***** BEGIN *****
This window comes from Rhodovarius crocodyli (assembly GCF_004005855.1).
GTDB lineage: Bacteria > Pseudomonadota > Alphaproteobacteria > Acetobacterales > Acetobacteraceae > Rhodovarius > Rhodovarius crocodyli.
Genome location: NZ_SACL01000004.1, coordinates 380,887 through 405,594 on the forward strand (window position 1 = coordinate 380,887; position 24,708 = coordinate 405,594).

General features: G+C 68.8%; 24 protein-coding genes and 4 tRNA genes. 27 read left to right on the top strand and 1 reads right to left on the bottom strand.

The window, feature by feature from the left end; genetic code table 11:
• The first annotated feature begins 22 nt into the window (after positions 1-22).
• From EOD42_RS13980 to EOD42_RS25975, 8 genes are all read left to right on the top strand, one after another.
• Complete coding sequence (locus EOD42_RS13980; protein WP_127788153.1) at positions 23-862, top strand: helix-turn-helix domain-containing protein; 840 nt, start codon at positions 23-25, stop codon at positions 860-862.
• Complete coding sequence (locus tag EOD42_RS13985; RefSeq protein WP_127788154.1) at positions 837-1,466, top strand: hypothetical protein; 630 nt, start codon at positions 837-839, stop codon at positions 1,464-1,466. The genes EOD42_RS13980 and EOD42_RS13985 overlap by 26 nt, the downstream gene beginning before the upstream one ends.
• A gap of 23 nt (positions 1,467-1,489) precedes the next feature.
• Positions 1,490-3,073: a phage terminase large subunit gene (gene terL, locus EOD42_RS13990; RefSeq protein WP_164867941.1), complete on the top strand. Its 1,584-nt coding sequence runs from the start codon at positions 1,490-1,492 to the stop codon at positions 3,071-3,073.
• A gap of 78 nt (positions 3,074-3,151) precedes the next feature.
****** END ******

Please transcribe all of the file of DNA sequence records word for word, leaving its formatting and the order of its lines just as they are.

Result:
This window comes from Rhodovarius crocodyli (assembly GCF_004005855.1).
GTDB lineage: Bacteria > Pseudomonadota > Alphaproteobacteria > Acetobacterales > Acetobacteraceae > Rhodovarius > Rhodovarius crocodyli.
Genome location: NZ_SACL01000004.1, coordinates 380,887 through 405,594 on the forward strand (window position 1 = coordinate 380,887; position 24,708 = coordinate 405,594).

General features: G+C 68.8%; 24 protein-coding genes and 4 tRNA genes. 27 read left to right on the top strand and 1 reads right to left on the bottom strand.

The window, feature by feature from the left end; genetic code table 11:
• The first annotated feature begins 22 nt into the window (after positions 1-22).
• From EOD42_RS13980 to EOD42_RS25975, 8 genes are all read left to right on the top strand, one after another.
• Complete coding sequence (locus EOD42_RS13980; protein WP_127788153.1) at positions 23-862, top strand: helix-turn-helix domain-containing protein; 840 nt, start codon at positions 23-25, stop codon at positions 860-862.
• Complete coding sequence (locus tag EOD42_RS13985; RefSeq protein WP_127788154.1) at positions 837-1,466, top strand: hypothetical protein; 630 nt, start codon at positions 837-839, stop codon at positions 1,464-1,466. The genes EOD42_RS13980 and EOD42_RS13985 overlap by 26 nt, the downstream gene beginning before the upstream one ends.
• A gap of 23 nt (positions 1,467-1,489) precedes the next feature.
• Positions 1,490-3,073: a phage terminase large subunit gene (gene terL, locus EOD42_RS13990; RefSeq protein WP_164867941.1), complete on the top strand. Its 1,584-nt coding sequence runs from the start codon at positions 1,490-1,492 to the stop codon at positions 3,071-3,073.
• A gap of 78 nt (positions 3,074-3,151) precedes the next feature.